I went home and immediately to bed for my three hours of sleep. Not even shooting yet and already the life of a star. I was awake at four and officially up at five. There was trimming and exfoliating to be done. Moisture masks and teeth whitening. And then there was the issue of what to wear. I had no idea what the show was about or what I would play. I didn’t think to ask. All I heard were the words “series” and “shoot” and suddenly it was time to decide what to wear and I didn’t have a clue. I took one of everything. Dress shirt, jacket, polo shirt, t-shirt, dress shoes and sneakers and threw them all in a bag, got into the taxi and forty minutes later I was in the make-up chair getting ready for my numerous close-ups. I still had no idea what the heck I was doing, but I didn’t care. I was too busy enjoying the make-up chair.
Then came time for the scripts. I can’t say much about it as it has not launched, but it is a dramatic series which plays out in the world of luxury. I played one of the top people of a major luxury empire. Not quite a king, but perhaps a prince or a duke. It was so difficult for me to relate to the character, to understand his motivation, but I feel I made it work and brought a certain Golden Globe quality to the role.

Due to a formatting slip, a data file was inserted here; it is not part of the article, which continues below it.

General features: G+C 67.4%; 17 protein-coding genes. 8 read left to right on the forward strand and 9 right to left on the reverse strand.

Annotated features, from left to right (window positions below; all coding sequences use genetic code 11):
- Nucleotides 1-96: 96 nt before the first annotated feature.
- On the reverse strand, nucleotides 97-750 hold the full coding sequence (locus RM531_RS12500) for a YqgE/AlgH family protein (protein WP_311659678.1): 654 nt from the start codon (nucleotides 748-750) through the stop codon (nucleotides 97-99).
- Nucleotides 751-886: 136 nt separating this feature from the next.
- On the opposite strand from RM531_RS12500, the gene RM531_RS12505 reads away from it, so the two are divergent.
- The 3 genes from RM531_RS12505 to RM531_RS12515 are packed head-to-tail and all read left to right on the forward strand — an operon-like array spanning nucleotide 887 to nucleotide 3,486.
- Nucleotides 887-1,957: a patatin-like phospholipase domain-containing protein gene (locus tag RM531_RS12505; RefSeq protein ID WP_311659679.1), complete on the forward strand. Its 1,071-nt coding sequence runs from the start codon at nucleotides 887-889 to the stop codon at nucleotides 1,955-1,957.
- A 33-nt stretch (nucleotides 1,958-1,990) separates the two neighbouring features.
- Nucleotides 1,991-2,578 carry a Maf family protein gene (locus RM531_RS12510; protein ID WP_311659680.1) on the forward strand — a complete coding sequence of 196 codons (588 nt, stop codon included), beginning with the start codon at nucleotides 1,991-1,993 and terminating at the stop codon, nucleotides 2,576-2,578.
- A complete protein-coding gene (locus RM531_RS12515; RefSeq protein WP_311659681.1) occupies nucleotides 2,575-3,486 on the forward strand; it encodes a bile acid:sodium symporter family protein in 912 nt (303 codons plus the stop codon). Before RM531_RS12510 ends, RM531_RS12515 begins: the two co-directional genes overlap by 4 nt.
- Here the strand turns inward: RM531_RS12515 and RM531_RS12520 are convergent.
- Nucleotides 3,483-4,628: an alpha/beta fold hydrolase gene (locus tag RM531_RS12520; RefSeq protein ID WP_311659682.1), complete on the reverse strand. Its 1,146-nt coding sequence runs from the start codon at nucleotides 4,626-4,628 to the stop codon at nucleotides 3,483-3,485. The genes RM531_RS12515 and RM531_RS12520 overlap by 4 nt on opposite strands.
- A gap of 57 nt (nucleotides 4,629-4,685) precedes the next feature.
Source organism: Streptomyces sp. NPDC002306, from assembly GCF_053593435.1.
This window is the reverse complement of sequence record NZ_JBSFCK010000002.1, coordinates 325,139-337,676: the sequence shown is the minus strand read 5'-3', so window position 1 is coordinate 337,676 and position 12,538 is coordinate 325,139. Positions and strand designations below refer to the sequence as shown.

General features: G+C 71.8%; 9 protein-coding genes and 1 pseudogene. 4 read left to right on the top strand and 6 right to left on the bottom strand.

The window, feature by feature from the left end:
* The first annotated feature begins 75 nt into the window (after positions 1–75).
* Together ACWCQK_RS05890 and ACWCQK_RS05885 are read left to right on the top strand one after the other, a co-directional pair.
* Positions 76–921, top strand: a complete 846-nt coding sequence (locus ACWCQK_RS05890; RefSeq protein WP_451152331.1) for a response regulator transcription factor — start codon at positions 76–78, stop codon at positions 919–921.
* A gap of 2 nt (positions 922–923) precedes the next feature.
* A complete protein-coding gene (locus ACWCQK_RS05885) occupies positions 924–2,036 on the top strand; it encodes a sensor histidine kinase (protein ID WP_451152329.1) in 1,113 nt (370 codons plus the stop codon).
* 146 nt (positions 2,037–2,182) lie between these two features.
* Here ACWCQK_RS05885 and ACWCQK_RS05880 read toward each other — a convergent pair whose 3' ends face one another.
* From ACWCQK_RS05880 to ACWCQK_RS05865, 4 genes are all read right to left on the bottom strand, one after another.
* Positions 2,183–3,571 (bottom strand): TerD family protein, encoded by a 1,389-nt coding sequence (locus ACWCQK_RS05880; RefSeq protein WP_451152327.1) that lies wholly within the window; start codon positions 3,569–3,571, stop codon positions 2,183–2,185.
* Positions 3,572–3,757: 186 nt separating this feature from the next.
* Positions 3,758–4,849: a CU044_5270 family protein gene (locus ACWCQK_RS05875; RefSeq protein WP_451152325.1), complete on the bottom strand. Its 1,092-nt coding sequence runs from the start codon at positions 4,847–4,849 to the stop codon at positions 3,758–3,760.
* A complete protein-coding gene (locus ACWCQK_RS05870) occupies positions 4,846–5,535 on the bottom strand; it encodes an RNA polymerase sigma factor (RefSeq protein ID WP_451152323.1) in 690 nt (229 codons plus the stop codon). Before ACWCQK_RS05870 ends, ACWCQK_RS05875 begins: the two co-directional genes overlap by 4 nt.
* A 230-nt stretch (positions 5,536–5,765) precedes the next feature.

So now, the question is, will the pilot get picked up and when do I shoot my cover of Vanity Fair?
Don’t worry Annie, I won’t pull a Miley on you. Or maybe I will…
Tuesday, April 14, 2009
We were staying in a village called Naddi, which is at the dead end of a winding, steep and poorly paved mountain road. The village itself had no other foreigners and just a few dozen or so buildings around which ran scores of children and goats. As soon as the clouds cleared and the sun hit the ground, the air filled with tens of thousands of white butterflies. I have never seen anything like it. It looked like a snow flurry, white specks flying and floating in every direction. It was hypnotic.
“What is going on here?” she asked, using her best interrogation voice that suggested I might be waterboarded if I didn’t supply an acceptable answer.
“I think the Dalai Lama is on his way.”
“That’s not possible. He can’t just come here!”
I wasn’t really sure what to say and didn’t feel the residence of His Holiness was the best place to get into a heated argument.
“But he can’t just come here! He’s the Dalai Lama. It is not possible. How can he just come here?” she not so much asked, as accused.
“He does live here” I said, stretching out the word “live” for impact and effect.
“But it just isn’t possible! Where is the security? And what about all these people? And where is the security?” she demanded to know.
“There are two security guys over there.”
“This is ridiculous. Only in India is this possible. He can’t just come here!” And with that she walked off quite indignant.